[17] The scope of the Commission's discretion in defining the public interest is limited only by the general purposes of the Act.

[18] The evidence in this case is clear that the public interest has been abused.

B. Standard of Proof

[19] The civil standard of proof and the nature of the evidence which is required to meet that standard are integral to the duty of administrative tribunals to provide a fair hearing. It is well established that the standard of proof that must be met in administrative proceedings is the civil standard of the "balance of probabilities" F. (H.) v. McDougall, [2008] S.C.J. No. 54 ("McDougall"),

[20] The Supreme Court of Canada went on to state that "the evidence must always be sufficiently clear, convincing and cogent to satisfy the balance of probabilities test" (McDougall, supra, at para. 46). However, this requirement of clear, convincing and cogent evidence does not elevate the standard of proof beyond the balance of probabilities.

III. UNREGISTERED TRADING IN SECURITIES

A. Importance of Registration in the Regulatory Context

[21] Participants who engage in the securities industry do so voluntarily and for their own profit. In exchange for the privilege of participating in the Ontario capital markets, individuals and companies must comply with Ontario securities laws. Compliance is paramount, ensuring the protection of the public and the integrity of the capital markets:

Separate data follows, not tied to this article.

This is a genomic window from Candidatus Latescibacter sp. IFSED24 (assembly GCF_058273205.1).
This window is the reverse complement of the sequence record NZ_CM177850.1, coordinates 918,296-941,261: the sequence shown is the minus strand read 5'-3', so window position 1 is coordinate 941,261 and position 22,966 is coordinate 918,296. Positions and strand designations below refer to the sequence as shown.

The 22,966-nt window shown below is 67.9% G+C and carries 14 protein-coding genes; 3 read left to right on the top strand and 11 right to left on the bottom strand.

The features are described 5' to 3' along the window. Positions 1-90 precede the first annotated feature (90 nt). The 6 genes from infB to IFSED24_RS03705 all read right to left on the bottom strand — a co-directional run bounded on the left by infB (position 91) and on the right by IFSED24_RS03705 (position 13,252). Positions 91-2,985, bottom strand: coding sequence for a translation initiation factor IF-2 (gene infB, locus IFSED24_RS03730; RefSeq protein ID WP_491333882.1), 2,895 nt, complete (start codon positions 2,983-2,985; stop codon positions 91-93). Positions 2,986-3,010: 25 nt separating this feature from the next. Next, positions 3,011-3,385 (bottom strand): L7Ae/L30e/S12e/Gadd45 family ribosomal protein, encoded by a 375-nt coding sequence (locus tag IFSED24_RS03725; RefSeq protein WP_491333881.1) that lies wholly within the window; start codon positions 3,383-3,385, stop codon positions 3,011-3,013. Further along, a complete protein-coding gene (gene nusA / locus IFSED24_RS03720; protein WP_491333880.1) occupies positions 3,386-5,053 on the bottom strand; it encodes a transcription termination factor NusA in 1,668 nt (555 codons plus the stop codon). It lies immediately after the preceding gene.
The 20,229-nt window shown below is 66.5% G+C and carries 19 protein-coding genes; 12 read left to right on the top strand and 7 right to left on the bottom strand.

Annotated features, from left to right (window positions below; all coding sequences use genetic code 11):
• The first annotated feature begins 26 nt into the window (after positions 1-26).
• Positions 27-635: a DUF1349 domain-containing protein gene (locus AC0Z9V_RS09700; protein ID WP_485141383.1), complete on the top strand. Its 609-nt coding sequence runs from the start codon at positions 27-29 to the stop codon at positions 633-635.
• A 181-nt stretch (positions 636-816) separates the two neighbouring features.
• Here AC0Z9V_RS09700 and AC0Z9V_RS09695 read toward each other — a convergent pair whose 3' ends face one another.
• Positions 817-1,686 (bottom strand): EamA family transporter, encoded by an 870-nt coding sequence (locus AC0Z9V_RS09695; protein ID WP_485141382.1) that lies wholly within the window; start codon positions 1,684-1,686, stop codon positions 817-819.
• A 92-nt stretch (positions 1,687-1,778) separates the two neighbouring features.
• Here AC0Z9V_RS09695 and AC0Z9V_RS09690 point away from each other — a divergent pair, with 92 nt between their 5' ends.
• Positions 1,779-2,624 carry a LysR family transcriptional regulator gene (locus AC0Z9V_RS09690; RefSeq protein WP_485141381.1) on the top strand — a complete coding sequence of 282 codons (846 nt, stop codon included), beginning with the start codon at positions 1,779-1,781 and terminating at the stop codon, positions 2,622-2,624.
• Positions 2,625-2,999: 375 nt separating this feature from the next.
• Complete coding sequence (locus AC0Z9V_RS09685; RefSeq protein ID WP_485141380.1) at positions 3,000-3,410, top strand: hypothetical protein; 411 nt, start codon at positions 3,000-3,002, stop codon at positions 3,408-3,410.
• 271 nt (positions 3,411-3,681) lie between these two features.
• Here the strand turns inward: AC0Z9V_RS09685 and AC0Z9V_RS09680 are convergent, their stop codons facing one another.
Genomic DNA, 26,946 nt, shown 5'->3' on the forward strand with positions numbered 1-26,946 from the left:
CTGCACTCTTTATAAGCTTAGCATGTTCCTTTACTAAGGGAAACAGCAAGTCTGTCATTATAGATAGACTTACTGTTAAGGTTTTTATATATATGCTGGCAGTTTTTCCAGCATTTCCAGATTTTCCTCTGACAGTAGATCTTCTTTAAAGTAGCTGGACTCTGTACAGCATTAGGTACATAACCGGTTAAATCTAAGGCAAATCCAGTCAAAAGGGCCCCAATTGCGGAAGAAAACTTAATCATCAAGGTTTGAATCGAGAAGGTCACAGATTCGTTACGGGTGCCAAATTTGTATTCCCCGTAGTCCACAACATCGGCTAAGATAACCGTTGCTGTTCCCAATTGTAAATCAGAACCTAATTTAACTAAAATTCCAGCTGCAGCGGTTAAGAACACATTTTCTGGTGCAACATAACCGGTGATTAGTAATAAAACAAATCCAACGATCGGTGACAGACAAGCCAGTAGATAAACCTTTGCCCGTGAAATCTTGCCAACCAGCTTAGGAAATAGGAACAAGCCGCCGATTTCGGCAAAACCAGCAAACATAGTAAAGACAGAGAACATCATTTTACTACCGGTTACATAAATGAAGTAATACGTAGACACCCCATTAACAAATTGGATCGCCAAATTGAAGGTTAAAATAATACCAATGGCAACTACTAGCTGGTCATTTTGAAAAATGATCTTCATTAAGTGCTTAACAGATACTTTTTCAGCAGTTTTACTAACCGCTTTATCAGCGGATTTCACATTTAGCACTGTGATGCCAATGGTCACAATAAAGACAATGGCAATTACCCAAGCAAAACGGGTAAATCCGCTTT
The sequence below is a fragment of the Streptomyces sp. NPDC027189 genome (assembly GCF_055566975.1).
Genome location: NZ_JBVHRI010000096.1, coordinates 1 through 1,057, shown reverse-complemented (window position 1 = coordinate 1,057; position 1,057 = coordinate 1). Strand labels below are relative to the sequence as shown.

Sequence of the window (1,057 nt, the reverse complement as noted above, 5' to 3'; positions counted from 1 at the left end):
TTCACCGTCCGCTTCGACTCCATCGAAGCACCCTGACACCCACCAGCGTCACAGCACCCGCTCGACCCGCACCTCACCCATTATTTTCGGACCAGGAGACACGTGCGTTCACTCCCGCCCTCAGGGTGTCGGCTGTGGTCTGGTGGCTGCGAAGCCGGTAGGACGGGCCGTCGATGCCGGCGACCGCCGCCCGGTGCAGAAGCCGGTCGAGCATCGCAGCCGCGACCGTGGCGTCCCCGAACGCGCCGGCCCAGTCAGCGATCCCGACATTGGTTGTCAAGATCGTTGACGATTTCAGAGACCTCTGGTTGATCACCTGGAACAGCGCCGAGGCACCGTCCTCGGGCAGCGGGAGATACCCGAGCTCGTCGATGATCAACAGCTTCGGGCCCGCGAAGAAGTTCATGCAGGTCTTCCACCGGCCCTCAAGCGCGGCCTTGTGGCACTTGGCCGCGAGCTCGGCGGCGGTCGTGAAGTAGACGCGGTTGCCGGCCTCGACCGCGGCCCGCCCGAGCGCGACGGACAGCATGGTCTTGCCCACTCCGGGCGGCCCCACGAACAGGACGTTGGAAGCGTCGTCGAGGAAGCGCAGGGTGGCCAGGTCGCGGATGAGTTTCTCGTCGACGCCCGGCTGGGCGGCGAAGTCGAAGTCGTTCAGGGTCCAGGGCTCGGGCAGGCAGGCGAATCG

[A]lthough activity in the securities sphere is of immense economic value to society generally, it must be remembered that participants engage in this licensed activity of their own volition and ultimately for their own profit. In return for permitting persons to obtain the fruits of participation in this industry, society requires that market participants also undertake certain corresponding obligations in order to safeguard the public welfare and trust. Participants must conform with the extensive regulations and requirements set out by the provincial securities commissions ...

British Columbia Securities Commission v. Branch, [1995] 2 SCR 3 at para. 77.

[22] The registration requirement found in section 25 of the Act is one of the cornerstones of the regulatory framework of the Act. Registration serves an important gate-keeping function by ensuring that only properly qualified and suitable individuals are permitted to be registrants and to trade with or on behalf of the public:

The paramount object of the Act is to ensure that persons who, in the province, carry on the business of trading in securities or acting as investment counsel shall be honest and of good repute and, in this way, to protect the public, in the province or elsewhere, from being defrauded as a result of certain activities initiated in the province by person who therein carry on such business.

Gregory & Co. Inc. v. Quebec Securities Commission et al., [1961] SCR 584 at para. 11.

Through the registration process, the Commission attempts to ensure that those who engage in trading activities meet the necessary proficiency requirements, are of good character and satisfy the appropriate ethical standards.

B. Section 25: Prior to September 28, 2009

[23] Prior to September 28, 2009, subsection 25(1) of the Act stated that no person or company shall trade in a security unless that person or company is registered with the Commission as a dealer, or as a salesperson, partner, or officer of a registered dealer. Subsection 25(1)(a) read:

No person or company shall,

(a) trade in a security or act as an underwriter unless the person or company is registered as a dealer, or is registered as a salesperson or as a partner or as an officer of a registered dealer and is acting on behalf of the dealer.